Le’Veon Bell entered the league in 2013 and Ben Roethlisberger was always his quarterback. When we evaluate quarterbacks, wide receivers are often a large factor in determining success but Bell’s talent and past success will help Darnold significantly in 2019. The chart above shows where quarterbacks under Steelers coach Mike Tomlin (Ben Roethlisberger) have finished since 2007. In his six years, Bell has played 13 games or more three times. In those three years, Roethlisberger has an average finish of QB9. The three years Bell hasn’t played 13 games or more, Roethlisberger has an average finish of QB14. Roethlisberger and Tomlin were together six years before Bell was drafted. In those six years, Roethlisberger’s average finish was QB12. The numbers show Roethlisberger produced better overall numbers with Bell in the lineup, which is a huge positive for Darnold.
Bell’s ability to make something out of nothing, find the endzone (42 career touchdowns) and catch the ball well (312 career receptions/2,660 receiving yards) could certainly elevate Darnold’s play in 2019.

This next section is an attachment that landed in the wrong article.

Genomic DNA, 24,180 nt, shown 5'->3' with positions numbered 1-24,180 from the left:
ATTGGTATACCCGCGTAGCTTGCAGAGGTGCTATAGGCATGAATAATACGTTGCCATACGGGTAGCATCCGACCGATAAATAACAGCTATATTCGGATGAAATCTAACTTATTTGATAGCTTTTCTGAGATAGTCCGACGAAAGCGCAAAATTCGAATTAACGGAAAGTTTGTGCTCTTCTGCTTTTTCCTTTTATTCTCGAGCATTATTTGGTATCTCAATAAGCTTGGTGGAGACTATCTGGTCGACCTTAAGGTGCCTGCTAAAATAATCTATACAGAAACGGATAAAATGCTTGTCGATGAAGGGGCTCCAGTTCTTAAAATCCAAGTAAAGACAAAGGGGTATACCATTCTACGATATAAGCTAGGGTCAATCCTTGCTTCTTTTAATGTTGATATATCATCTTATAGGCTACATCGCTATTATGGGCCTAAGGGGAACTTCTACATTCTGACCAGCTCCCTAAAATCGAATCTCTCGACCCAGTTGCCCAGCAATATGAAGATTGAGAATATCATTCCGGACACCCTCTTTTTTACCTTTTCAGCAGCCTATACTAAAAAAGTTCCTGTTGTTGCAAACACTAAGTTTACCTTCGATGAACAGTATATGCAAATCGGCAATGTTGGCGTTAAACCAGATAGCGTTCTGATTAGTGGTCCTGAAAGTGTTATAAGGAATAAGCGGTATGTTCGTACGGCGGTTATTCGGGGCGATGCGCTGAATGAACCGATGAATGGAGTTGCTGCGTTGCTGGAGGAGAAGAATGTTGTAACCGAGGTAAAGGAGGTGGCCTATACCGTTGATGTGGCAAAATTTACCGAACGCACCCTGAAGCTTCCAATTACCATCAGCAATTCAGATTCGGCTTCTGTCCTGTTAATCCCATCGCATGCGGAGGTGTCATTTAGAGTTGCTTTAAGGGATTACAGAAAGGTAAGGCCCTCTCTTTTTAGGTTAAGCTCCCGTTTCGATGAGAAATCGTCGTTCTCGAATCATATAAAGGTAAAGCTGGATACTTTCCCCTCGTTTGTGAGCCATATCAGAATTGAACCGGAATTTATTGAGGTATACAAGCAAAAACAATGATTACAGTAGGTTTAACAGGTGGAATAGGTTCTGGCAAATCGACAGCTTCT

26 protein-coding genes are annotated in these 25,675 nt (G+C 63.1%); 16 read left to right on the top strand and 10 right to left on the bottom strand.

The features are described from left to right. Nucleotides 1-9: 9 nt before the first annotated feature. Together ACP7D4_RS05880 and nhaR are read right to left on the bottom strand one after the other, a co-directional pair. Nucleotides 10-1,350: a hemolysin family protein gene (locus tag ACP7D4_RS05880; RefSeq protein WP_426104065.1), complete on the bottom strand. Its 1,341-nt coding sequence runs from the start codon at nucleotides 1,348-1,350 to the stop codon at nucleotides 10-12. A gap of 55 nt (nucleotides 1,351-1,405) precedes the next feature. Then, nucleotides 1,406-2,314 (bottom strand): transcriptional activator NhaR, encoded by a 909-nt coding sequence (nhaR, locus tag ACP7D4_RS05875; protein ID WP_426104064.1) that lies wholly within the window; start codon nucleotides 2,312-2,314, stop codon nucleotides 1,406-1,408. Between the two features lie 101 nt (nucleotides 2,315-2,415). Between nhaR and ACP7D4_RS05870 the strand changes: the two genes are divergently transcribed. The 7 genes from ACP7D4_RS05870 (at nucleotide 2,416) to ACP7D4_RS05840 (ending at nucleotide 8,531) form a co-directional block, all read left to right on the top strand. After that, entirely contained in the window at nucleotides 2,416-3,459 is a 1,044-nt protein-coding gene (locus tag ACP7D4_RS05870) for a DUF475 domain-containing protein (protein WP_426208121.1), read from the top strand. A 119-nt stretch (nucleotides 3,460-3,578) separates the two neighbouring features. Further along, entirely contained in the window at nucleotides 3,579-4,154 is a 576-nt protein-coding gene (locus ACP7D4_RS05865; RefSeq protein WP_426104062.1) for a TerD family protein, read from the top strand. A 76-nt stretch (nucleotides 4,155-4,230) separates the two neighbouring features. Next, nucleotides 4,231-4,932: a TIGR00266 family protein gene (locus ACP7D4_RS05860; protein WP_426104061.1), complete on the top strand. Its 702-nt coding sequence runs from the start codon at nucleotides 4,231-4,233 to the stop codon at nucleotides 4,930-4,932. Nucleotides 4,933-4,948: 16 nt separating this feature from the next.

End of 2018
Darnold entered the 2018 season as the youngest starting quarterback in the league, and it showed. After defeating the Detroit Lions Week 1, Darnold went on to lose six of his next eight games. He threw 13 interceptions and nine touchdowns in that time frame. He then went down with a foot injury that sidelined him for three weeks. That injury may have been a blessing in disguise as Darnold was much improved in the final four games of 2018.
Although Darnold was below the league average in two of those final four weeks, his turnover rate dropped significantly. Through his first nine games, Darnold had 11 touchdowns and 15 turnovers. After returning from injury, he threw six touchdowns and only turned the ball over two times in four games. He also set career highs in fantasy points, passing yards, and passer rating in these four games. Darnold was also the highest-graded quarterback in the NFL during this four-game stretch, per PFF.
2019 Preseason/League Praise
Evaluating a player’s performance during the preseason isn’t the best way to judge how a player will perform in 2019. However, it’s tough to ignore how well Darnold and the first-team offense (minus Le’Veon Bell) did in limited action.
They scored on three of seven drives and Darnold threw two touchdowns and had zero turnovers. He also completed 68 percent of his passes and had an average QB-rating of 120.6.